In an era of ever-increasing complexity of commercial cases, in particular involving allegations of cross-border fraud, lengthy trials are on the rise. In recent years, one need only point to Berezovsky v Abramovich (16 weeks) and Libyan Investment Authority v Goldman Sacs International (seven weeks), as examples of the phenomenon for ultra-high value claims occupying the Commercial Court’s docket for weeks at a time.
The trend shows signs of ramping up even further, with Andrew Baker J recently confronting a trial length estimate of 50 weeks. The matter came before him in the first case management conference in the longstanding dispute between The Customs and Tax Administration of Denmark, known as SKAT, and more than 70 companies and individuals accused of participating in a US $1.9 billion tax fraud (Skatteforvaltningen (The Danish Customs and Tax Administration) v Solo Capital Partners LLP (in special administration) and others, CL-2018-000297,000404 and 000590).
The dispute arises in respect of allegations that the companies and individuals, located around the world, falsely claimed to own stock in Danish registered countries in order to avail themselves of tax refunds to which they were not entitled. A number of tax refund companies are also joined in the action, facing allegations that they were negligent in presenting disingenuous refund applications. In addition to England, multiple cases and investigations have been launched in the United States and across Europe.
The claims give rise to complex cross-border fraud and tax issues. In addition, given the number of defendants, SKAT counsel, Michael Fealy QC, presented to the court that a trial of all issues, including liability and quantum, was likely to take 50 weeks. Thus, the suggestion has been made for a split trial.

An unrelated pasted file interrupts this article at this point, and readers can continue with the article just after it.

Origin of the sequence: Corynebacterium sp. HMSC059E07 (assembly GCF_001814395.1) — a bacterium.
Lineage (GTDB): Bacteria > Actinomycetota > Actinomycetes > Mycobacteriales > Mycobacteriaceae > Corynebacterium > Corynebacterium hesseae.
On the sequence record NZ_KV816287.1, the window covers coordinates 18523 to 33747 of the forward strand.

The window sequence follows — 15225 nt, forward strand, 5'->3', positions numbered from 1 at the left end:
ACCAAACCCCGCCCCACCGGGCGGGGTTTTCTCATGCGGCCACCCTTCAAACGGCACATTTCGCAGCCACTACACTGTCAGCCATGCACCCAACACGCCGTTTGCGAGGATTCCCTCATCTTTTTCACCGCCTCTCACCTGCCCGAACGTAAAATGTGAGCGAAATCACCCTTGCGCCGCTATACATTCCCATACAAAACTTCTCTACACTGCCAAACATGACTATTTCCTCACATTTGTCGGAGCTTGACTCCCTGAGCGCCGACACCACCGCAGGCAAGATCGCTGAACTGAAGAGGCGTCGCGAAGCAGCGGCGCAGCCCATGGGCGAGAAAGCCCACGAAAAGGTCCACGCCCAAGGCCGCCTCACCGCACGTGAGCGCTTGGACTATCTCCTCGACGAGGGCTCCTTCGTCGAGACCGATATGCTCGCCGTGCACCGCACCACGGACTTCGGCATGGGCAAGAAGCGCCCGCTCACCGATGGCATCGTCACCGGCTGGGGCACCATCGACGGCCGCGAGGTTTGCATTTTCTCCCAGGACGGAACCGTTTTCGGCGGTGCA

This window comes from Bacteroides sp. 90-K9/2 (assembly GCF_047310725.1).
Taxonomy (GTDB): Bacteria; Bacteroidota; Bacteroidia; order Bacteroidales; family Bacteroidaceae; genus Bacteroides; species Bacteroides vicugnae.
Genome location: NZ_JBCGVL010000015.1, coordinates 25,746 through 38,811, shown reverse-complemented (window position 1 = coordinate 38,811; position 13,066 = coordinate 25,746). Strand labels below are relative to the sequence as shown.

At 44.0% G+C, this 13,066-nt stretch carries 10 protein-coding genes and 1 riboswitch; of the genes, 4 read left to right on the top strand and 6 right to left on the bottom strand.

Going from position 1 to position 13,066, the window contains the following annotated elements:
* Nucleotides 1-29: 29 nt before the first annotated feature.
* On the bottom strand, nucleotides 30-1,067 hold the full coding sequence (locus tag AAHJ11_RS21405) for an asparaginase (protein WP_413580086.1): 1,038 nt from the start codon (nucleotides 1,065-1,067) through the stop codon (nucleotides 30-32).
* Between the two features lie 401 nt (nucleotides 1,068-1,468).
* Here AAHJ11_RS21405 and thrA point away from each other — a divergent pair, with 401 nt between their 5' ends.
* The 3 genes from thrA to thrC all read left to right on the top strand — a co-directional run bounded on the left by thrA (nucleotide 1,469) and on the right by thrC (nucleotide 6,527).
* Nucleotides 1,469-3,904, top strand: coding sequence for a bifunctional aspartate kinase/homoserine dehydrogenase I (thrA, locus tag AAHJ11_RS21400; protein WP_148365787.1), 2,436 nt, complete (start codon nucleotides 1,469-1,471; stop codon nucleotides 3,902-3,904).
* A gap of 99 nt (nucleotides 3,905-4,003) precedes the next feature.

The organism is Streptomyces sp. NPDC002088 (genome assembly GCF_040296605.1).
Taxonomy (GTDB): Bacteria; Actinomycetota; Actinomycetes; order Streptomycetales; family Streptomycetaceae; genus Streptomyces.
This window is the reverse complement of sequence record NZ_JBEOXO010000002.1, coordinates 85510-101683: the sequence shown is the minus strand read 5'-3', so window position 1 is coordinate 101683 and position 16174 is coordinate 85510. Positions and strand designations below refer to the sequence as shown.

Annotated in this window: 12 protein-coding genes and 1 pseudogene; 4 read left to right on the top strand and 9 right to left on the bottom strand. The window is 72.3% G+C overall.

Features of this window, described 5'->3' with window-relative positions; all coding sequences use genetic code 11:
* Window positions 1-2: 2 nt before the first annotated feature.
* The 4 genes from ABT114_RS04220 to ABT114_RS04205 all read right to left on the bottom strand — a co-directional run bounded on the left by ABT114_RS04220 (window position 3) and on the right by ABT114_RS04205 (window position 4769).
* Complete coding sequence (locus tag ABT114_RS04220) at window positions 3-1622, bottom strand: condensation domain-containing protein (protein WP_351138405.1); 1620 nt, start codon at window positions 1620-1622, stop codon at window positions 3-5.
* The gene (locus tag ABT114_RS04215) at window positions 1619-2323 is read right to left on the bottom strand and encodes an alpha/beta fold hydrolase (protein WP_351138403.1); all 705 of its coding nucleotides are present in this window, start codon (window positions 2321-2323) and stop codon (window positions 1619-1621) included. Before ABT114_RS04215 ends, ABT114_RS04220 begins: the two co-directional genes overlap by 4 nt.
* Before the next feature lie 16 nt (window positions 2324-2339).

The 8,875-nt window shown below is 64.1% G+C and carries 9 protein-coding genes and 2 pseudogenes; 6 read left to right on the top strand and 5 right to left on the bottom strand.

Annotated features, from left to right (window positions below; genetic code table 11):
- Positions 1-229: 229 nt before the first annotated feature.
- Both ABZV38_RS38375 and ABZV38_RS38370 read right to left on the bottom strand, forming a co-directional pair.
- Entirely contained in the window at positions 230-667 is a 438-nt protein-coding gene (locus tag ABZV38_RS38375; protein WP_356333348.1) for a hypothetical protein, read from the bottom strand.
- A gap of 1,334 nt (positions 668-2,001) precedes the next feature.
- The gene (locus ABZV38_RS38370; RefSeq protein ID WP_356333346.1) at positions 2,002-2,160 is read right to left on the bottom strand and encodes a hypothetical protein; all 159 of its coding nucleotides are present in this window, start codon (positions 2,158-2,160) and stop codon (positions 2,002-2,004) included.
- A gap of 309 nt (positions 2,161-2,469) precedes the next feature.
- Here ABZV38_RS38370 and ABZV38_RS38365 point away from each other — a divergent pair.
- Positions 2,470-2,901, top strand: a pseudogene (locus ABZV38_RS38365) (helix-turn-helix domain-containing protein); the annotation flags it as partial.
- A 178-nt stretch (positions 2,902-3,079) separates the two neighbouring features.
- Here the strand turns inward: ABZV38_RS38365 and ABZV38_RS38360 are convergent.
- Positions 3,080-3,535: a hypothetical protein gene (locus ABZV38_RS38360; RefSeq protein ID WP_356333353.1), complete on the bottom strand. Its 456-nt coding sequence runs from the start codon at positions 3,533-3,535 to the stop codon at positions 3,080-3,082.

The first, significantly shorter, trial would address issues of liability, and the second, quantum. Such bifurcation could reduce, or even avoid altogether, the time required for any subsequent quantum phase, offering the parties and court significant time and costs savings.
In circumstances where the Commercial Court is currently only taking bookings for trials of four weeks or more from January 2021, claimants will readily appreciate the advantages of keeping trial lengths to the bare minimum necessary to deliver justice. For trial lengths of three weeks or less, waiting times are substantially less (currently booking from June 2020).
Indeed, this is at the heart of the Commercial Court’s Shorter trials scheme (STS), a time-sensitive case management process for quicker and less costly access to justice, introduced in September 2015, and tried and tested in National Bank of Abu Dhabi PJSC v BP Oil International Limited. The aim of this scheme is to reach trial within ten months of proceedings having been issued, with judgment to follow within six weeks. The Abu Dhabi v BP case (involving claims exceeding US $70 million) demonstrates that the scheme is not simply for low value cases. Nevertheless, it is fair to say that the suitability of the scheme is mostly aligned to cases involving outcome determinative single issues, and parties need to bear in mind delays arising from appeals (as was ultimately the case in Abu Dhabi v BP).
Every litigator’s arsenal
The most recent Commercial Court statistics, issued in February 2019 and covering the 2017/18 court terms (see The Commercial Court Report 2017-2018), clearly indicate the utility of split trials and the STS in every litigator’s arsenal. Trials of four weeks or less represent the vast majority of the court’s business (95%), with nearly half of those lasting no longer than a single week. Cases of four weeks or more make up the balance (5%).
If longer trials, where appropriate, can be split so that they can move up the court docket, and shorter trials can be expedited, including by application of the scheme, the benefits are obvious. Cases can clear the courts more quickly and efficiently. Not only does this offer parties potential time and costs savings, but it also means faster judgments, which is something every claimant wants and many defendants too.